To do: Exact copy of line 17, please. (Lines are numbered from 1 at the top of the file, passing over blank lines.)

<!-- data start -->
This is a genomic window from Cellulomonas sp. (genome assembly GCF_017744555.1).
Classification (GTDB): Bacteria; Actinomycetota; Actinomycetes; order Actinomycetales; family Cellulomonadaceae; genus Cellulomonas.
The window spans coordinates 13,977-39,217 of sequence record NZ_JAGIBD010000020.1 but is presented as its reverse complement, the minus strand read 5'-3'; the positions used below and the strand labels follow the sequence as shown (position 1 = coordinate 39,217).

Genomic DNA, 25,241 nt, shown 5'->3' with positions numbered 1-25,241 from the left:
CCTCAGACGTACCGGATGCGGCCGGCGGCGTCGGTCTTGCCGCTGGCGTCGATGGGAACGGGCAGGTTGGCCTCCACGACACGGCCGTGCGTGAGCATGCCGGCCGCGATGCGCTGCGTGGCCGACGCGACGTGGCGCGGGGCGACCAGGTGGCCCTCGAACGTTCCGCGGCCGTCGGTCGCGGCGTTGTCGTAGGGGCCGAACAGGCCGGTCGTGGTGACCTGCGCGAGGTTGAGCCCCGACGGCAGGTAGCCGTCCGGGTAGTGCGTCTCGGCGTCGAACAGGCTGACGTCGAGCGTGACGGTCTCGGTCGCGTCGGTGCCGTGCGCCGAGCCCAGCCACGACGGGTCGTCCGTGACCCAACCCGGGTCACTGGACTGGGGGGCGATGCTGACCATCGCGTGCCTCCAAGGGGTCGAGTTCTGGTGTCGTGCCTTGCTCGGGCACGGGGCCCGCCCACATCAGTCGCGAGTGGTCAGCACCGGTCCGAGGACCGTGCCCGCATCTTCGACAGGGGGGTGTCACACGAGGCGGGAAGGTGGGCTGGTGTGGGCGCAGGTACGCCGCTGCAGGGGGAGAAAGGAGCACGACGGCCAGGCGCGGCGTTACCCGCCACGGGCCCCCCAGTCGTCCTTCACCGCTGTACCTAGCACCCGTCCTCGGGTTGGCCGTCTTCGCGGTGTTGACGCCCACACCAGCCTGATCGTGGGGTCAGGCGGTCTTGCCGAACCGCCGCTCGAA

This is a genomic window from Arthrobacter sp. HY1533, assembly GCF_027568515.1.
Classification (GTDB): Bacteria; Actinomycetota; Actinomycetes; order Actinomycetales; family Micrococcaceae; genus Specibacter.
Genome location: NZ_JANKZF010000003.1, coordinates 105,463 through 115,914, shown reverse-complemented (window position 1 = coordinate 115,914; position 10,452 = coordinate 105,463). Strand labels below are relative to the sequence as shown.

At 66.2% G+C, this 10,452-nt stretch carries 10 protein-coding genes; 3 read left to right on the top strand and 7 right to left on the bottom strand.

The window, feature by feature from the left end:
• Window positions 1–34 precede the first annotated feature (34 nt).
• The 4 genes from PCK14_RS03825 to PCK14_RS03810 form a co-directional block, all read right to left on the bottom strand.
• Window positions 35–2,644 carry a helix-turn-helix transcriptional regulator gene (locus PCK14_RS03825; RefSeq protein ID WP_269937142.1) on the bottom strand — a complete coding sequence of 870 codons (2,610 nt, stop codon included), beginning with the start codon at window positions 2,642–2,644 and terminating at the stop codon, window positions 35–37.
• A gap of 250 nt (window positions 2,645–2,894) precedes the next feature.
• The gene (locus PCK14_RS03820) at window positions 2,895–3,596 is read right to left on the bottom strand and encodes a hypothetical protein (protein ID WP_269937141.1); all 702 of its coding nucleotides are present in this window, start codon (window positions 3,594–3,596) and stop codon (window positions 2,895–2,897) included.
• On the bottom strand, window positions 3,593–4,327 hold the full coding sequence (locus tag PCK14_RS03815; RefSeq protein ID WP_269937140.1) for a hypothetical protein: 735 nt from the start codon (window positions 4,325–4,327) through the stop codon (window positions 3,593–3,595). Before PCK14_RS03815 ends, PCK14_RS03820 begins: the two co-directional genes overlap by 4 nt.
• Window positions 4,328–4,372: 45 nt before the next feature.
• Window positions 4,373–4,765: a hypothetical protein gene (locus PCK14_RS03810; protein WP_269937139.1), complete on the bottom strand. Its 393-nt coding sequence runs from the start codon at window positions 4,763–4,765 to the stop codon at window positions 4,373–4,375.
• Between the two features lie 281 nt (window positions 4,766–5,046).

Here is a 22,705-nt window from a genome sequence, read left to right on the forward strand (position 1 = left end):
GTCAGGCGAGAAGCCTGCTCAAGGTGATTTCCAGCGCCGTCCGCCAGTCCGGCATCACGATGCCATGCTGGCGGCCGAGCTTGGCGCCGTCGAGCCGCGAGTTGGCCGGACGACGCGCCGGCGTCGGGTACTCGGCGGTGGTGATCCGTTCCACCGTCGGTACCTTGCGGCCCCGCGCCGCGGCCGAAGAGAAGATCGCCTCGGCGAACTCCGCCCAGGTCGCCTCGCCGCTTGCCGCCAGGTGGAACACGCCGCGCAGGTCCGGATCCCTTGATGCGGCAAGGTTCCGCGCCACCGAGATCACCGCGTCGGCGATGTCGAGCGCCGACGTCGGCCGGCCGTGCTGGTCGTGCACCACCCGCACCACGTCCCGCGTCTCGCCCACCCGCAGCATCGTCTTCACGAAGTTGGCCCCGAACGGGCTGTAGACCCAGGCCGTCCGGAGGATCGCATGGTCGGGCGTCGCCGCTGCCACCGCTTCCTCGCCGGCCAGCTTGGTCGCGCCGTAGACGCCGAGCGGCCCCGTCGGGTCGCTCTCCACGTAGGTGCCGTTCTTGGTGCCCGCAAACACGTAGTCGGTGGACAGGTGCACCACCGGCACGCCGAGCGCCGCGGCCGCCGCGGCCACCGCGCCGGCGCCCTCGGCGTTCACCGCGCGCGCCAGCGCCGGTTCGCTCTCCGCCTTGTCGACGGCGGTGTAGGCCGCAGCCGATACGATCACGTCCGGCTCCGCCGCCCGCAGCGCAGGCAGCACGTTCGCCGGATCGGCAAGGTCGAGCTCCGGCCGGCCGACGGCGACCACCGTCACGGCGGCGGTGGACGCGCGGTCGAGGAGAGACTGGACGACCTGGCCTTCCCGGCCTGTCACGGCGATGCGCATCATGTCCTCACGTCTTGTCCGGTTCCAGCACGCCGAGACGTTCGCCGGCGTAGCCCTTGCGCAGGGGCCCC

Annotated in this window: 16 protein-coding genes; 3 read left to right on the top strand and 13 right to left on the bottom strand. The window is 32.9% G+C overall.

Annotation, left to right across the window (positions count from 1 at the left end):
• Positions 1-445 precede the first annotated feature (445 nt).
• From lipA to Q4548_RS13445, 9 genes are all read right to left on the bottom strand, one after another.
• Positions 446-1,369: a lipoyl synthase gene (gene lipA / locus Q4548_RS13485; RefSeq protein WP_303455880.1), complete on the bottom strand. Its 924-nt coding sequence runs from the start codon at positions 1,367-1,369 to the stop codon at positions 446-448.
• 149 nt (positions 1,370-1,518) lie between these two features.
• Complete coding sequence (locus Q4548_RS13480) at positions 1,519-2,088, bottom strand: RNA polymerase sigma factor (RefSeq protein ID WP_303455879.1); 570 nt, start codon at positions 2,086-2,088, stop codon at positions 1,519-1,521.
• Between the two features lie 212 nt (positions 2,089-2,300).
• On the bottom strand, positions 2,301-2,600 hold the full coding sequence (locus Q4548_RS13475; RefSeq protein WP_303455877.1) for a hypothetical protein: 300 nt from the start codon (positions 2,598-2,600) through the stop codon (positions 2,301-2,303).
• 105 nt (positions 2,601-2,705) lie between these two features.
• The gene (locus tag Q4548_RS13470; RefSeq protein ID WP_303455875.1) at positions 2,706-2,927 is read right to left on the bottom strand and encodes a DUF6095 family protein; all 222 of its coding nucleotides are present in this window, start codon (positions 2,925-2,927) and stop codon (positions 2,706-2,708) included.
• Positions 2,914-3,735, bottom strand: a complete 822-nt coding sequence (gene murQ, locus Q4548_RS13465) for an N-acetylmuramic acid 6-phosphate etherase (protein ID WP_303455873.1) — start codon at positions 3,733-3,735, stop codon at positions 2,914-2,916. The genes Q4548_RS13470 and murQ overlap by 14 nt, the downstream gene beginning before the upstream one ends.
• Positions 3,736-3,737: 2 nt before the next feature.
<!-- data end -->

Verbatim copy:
• Window positions 4,328–4,372: 45 nt before the next feature.